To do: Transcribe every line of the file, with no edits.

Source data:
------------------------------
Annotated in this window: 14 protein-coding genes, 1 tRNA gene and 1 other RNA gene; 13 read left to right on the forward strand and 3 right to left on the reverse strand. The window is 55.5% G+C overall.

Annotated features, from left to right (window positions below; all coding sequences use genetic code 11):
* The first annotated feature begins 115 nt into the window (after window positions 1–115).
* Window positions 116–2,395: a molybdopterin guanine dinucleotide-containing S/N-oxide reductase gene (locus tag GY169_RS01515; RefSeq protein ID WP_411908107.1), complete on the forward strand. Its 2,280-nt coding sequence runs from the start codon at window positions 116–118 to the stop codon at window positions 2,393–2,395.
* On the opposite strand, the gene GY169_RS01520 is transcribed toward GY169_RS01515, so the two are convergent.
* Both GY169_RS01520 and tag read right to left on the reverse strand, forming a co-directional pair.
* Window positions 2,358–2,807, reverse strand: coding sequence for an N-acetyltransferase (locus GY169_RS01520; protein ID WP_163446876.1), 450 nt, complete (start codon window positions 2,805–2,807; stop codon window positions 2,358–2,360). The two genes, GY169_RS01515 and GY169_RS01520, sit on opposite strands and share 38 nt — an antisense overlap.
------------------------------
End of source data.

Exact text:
Annotated in this window: 14 protein-coding genes, 1 tRNA gene and 1 other RNA gene; 13 read left to right on the forward strand and 3 right to left on the reverse strand. The window is 55.5% G+C overall.

Annotated features, from left to right (window positions below; all coding sequences use genetic code 11):
* The first annotated feature begins 115 nt into the window (after window positions 1–115).
* Window positions 116–2,395: a molybdopterin guanine dinucleotide-containing S/N-oxide reductase gene (locus tag GY169_RS01515; RefSeq protein ID WP_411908107.1), complete on the forward strand. Its 2,280-nt coding sequence runs from the start codon at window positions 116–118 to the stop codon at window positions 2,393–2,395.
* On the opposite strand, the gene GY169_RS01520 is transcribed toward GY169_RS01515, so the two are convergent.
* Both GY169_RS01520 and tag read right to left on the reverse strand, forming a co-directional pair.
* Window positions 2,358–2,807, reverse strand: coding sequence for an N-acetyltransferase (locus GY169_RS01520; protein ID WP_163446876.1), 450 nt, complete (start codon window positions 2,805–2,807; stop codon window positions 2,358–2,360). The two genes, GY169_RS01515 and GY169_RS01520, sit on opposite strands and share 38 nt — an antisense overlap.